While confined here in the Birmingham city jail, I came across your recent statement calling my present activities "unwise and untimely. If I sought to answer all the criticisms that cross my desk, my secretaries would have little time for anything other than such correspondence in the course of the day, and I would have no time for constructive work. But since I feel that you are men of genuine good will and that your criticisms are sincerely set forth, I want to try to answer your statement in what I hope will be patient and reasonable terms. I think I should indicate why I am here in Birmingham, since you have been influenced by the view which argues against "outsiders coming in.
My thesis statement could have been better in this essay. The explanation was overall good for each quote. I could have worded my sentences to introduce my quotes to make it sound connected.
Overall I thought I choose a good topic to write about and the examples I used fit in with my topic. Injustice is present in Birmingham and Martin Luther King follows the gospel of freedom as he corrects the threat to justice. To this day his words of wisdom has affected millions, giving them hope in looking forward to a brighter future.
Martin Luther King informs that police brutality is unjust and that it is in every section of this country. Its ugly record of police brutality is known in every section of this country.
Since Birmingham is in the south, it will be more segregated than any other city. More African Americans will be treated poorly which is unfair in the laws that were created. Martin Luther King realized the difference between Birmingham and other cities and he acted quickly.
During this time racial injustice had been more prominent and African Americans were getting the most of it. This is relevant to today because police brutality is still going on as well as racial discrimination against African Americans.
Martin Luther King believed in non-violence, however a good-faith negotiation is not what political leaders prefer.
He has faith that non-violent protests will ultimately help stop the oppression in the community of Birmingham and get others to react and join in. Martin Luther King does not want to stand by in Atlanta and say that what is happening in Birmingham does not concern him.
If injustice is not allowing a peaceful assembly in Birmingham, then it should not happen in other parts of the United States. This is relevant to today because the first amendment states that people have the freedom of assembly in which the government will not interfere.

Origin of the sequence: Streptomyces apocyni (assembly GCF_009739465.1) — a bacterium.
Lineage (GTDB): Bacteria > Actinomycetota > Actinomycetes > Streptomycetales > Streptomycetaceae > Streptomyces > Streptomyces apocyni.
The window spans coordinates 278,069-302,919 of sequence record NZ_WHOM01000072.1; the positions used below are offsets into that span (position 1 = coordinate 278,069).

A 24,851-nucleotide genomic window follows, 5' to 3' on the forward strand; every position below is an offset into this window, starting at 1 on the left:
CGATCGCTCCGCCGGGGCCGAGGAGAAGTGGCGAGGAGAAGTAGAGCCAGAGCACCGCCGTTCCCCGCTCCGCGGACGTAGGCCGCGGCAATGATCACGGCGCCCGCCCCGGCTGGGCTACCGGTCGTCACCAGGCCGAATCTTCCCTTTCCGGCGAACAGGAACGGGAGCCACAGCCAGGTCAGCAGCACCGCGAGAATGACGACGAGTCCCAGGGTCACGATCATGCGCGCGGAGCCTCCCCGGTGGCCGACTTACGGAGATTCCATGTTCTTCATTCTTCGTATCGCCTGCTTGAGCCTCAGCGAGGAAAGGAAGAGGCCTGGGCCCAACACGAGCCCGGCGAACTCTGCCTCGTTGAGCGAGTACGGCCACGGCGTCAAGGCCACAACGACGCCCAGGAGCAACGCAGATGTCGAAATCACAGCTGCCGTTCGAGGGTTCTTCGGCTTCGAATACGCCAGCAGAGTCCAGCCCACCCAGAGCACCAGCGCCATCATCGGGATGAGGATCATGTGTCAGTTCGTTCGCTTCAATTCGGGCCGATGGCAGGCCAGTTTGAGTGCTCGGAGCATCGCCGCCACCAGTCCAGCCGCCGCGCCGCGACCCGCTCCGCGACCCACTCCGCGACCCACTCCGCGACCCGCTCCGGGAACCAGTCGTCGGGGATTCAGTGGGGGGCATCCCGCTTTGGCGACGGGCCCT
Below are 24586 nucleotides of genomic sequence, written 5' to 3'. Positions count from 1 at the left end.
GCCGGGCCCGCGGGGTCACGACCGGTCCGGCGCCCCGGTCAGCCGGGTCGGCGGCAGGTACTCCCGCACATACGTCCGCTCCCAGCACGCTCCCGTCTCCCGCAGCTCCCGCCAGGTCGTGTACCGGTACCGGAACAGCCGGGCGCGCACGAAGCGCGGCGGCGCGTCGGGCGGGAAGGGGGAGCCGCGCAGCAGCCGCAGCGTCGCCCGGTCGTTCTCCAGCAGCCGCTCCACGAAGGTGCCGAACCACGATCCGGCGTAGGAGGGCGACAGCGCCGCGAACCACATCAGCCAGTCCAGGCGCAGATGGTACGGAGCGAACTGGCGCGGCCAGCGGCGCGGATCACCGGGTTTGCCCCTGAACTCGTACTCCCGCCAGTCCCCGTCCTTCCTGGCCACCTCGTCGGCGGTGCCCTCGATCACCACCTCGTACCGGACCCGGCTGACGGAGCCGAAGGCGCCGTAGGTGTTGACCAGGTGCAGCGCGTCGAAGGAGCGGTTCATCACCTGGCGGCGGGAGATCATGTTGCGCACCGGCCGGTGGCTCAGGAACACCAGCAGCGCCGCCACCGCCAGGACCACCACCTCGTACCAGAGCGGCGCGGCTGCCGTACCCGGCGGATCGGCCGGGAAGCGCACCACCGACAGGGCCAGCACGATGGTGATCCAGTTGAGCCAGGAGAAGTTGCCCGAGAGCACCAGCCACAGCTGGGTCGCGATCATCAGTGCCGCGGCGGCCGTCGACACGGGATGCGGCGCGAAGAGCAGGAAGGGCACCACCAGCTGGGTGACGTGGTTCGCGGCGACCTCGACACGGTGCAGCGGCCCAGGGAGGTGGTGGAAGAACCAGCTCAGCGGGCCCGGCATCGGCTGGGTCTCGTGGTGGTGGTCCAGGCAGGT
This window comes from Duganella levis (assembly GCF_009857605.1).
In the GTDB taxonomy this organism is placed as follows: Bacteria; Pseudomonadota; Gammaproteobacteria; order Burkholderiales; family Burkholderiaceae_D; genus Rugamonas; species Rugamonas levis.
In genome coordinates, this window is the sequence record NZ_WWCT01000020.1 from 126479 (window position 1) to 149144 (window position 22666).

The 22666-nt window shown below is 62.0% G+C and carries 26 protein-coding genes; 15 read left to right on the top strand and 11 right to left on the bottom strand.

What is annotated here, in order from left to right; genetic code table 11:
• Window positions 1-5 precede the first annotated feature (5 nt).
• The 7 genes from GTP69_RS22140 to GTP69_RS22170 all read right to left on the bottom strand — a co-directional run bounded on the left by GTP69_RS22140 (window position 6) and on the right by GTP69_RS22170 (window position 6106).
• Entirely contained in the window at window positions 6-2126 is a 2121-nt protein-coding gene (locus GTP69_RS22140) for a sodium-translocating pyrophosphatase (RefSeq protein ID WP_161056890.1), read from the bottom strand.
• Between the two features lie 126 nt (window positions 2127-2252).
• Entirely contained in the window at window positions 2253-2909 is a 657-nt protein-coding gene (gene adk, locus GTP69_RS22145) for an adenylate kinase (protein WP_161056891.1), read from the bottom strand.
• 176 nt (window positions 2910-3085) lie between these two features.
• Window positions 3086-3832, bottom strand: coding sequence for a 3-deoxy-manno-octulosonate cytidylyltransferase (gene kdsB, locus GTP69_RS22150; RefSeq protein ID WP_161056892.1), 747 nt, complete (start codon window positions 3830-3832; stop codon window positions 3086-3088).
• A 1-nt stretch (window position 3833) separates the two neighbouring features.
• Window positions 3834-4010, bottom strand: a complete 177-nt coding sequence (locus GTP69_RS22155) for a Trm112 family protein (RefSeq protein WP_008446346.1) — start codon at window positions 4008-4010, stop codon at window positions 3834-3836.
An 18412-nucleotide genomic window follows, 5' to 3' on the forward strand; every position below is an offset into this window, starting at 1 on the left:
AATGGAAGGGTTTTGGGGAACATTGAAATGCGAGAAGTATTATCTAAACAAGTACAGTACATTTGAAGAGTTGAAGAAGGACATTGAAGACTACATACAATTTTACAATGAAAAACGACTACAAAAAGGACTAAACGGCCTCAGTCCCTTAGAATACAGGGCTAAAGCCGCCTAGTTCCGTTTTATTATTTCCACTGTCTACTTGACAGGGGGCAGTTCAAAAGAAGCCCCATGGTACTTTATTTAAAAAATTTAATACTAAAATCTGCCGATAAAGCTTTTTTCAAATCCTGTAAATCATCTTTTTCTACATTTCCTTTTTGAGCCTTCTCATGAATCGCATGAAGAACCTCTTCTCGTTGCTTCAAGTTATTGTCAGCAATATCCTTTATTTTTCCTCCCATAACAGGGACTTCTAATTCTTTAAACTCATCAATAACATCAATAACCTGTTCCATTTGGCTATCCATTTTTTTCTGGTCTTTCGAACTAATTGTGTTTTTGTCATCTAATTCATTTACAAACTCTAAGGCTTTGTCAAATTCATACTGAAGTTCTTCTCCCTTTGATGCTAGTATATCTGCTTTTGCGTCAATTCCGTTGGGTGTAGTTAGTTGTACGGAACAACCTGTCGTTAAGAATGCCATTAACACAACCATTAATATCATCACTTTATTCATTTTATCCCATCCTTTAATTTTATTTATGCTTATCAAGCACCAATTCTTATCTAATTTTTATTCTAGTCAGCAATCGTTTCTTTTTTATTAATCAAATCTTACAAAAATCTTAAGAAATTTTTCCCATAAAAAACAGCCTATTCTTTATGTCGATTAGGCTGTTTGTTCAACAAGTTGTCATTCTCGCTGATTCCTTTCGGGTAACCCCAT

Martin Luther King mentions a garment of destiny which means that everyone is all connected in a way because if one community is affected then other communities will soon follow. Birmingham was heavily influenced with injustice and its granted people to think that acting unjust towards others is acceptable.
The act of being unjust to people spread to more and more places, jeopardizing the entire society. Martin Luther King wants to prevent the spread of injustice not only in Birmingham, however anywhere else that is affected by this outbreak.
Throughout the letter, Martin Luther King refers to direct action as being the top of his list of creating change in the community. The purpose of direct action is to use sit-ins, marches, and more to generate a crisis that would inevitably get people to stop ignoring the issue and rather face up to the problem.
Martin Luther King ultimately wants a negotiation without the need of getting violent, thus Martin Luther King agrees on taking a direct-action approach.
The problem is not caused by direct action; however, direct action is already in perspective and people need to be aware of it. Martin Luther King comments that direct action is not breaking the law, it is really defying unjust social laws to create more moral laws, same as Socrates.
Birmingham is one of the most segregated cities in the United States with police brutality and Martin Luther King fights freedom and justice with a non-violent direct-action approach.The Letter from Birmingham Jail, also known as the Letter from Birmingham City Jail and The Negro Is Your Brother, is an open letter written on April 16, , by Martin Luther King Jr.
The letter defends the strategy of nonviolent resistance to racism. It says that people have a moral responsibility to break unjust laws and to take direct action rather .
Martin Luther King, Jr., a well-known leader that took the torch and help end segregation in the United States, wrote the, “Letter from Birmingham City Jail” in King’s mixture of ethos and logos reflecting his ideals moral to unite all of white Americans against segregation.
Letter From Birmingham Jail 1 A U G U S T 1 9 6 3 Letter from Birmingham Jail by Martin Luther King, Jr. From the Birmingham jail, where he was imprisoned as a participant in nonviolent demonstrations against segregation, Dr. Martin Luther King, Jr., wrote in longhand the letter which follows.
Letter from Birmingham Jail By Martin Luther King Jr. Martin Luther wrote the following open letter on April 1 Get the answers you need, now! 1. Log in Join now 1. Log in Join now High School. English. 5 points Letter from Birmingham Jail By Martin Luther King Jr.
Letter from Birmingham Jail was written by Martin Luther King Jr. As he states in the title, in a Birmingham, Alabama jail. Martin Luther King Jr. was jailed because he participated on a nonviolent protest of segregation in public places such as lunch counters and public restrooms. Martin Luther King, Jr.
takes on and beats nine tough criticisms in his 'Letter from Birmingham Jail.' Discover the hidden structure and radical.